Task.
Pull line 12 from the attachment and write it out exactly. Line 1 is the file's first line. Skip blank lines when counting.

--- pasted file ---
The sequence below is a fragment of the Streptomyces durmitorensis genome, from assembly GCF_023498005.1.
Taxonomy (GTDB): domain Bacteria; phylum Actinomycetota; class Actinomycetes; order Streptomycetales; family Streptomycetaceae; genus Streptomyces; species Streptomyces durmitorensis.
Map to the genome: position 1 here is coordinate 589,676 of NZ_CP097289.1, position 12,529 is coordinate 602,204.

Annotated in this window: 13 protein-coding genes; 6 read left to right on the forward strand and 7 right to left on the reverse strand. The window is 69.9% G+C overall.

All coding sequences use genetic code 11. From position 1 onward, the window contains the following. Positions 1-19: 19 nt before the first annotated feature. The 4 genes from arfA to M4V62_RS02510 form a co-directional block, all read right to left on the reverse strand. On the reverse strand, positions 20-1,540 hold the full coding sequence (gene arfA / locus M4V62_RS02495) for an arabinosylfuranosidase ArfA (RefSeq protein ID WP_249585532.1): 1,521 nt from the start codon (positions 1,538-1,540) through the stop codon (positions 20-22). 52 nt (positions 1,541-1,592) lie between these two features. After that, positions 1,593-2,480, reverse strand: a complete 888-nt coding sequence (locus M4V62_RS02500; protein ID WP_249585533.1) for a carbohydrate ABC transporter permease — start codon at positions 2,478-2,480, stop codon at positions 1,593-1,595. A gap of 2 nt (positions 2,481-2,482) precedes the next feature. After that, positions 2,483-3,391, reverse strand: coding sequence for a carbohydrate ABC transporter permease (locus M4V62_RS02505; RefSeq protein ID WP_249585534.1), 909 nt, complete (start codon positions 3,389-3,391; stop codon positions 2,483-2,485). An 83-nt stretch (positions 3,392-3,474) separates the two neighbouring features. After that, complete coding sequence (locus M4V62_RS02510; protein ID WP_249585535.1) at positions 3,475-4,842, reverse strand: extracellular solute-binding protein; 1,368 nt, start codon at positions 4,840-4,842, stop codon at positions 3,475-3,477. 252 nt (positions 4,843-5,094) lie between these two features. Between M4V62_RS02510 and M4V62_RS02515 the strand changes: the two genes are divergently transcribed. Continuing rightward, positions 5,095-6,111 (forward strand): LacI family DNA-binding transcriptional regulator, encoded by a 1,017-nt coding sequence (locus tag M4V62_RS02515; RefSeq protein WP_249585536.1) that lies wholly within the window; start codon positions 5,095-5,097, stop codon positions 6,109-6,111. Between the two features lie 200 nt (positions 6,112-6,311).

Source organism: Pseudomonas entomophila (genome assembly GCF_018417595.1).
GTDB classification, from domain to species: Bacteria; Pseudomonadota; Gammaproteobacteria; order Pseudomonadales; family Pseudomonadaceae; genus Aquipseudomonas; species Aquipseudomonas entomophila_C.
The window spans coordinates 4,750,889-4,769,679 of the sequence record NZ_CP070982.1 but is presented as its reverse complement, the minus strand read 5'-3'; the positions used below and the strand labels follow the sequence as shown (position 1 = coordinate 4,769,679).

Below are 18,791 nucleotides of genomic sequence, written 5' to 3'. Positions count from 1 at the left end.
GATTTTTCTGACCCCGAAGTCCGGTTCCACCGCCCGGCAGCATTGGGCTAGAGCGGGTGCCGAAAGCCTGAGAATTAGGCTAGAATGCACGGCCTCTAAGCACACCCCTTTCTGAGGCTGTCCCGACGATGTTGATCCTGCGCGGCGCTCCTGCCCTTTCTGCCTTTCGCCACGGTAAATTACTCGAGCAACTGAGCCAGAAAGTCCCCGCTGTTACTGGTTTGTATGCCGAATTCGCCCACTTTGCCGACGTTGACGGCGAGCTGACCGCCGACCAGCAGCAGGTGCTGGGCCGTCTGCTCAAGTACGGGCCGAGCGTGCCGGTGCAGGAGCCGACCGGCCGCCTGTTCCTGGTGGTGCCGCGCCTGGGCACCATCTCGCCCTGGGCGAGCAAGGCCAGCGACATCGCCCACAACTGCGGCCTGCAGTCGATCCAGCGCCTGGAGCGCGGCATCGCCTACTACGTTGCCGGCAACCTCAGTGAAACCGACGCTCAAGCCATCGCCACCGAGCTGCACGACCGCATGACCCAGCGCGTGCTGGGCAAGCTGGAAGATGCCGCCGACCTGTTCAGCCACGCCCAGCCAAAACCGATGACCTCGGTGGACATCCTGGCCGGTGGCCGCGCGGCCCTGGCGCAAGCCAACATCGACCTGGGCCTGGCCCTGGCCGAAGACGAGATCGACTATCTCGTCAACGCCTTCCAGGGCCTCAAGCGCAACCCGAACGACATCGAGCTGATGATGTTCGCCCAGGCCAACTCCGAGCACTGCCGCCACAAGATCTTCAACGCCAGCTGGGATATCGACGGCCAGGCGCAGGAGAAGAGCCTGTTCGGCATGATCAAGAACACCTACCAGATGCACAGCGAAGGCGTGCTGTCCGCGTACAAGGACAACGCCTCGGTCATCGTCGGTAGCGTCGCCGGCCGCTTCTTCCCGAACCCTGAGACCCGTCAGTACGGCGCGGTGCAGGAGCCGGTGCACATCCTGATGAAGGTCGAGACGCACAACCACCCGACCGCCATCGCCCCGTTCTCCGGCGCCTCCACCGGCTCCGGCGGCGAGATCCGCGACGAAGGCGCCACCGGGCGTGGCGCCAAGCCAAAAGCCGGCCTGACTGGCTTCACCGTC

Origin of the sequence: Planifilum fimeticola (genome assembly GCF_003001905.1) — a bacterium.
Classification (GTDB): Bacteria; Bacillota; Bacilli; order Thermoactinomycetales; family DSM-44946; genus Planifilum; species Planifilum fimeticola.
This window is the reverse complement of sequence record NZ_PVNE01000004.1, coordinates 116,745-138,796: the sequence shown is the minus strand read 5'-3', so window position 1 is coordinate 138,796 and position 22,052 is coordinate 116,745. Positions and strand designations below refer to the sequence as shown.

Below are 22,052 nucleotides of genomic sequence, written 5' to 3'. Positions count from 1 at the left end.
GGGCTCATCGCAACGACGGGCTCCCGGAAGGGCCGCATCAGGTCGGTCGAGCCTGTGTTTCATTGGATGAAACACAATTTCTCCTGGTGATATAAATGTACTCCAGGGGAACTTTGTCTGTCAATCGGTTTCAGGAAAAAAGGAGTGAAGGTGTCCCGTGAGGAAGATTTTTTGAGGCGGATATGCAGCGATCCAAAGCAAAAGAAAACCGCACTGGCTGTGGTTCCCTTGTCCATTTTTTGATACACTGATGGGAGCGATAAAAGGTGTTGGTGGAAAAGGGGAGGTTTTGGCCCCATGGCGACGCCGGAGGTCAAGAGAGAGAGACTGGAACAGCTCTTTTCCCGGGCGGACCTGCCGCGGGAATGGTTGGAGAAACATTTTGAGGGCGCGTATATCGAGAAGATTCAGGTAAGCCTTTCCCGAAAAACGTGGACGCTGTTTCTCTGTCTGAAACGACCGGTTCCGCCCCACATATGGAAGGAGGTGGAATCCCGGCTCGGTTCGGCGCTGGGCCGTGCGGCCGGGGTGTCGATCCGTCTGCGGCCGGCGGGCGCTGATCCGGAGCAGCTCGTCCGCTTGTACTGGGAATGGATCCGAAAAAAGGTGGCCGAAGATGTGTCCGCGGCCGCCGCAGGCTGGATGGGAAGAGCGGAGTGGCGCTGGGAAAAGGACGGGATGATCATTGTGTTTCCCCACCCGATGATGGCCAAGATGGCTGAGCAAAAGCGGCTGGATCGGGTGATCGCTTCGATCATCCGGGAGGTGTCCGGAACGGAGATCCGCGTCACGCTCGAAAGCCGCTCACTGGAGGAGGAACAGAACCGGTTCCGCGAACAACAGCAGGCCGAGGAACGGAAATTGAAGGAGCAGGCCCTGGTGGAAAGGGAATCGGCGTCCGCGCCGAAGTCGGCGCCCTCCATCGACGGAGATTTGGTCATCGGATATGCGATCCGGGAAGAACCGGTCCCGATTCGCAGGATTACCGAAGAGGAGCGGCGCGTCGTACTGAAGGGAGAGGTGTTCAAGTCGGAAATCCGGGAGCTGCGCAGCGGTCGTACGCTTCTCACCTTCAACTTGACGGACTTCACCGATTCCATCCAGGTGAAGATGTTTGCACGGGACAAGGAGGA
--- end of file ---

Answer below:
Classification (GTDB): Bacteria; Bacillota; Bacilli; order Thermoactinomycetales; family DSM-44946; genus Planifilum; species Planifilum fimeticola.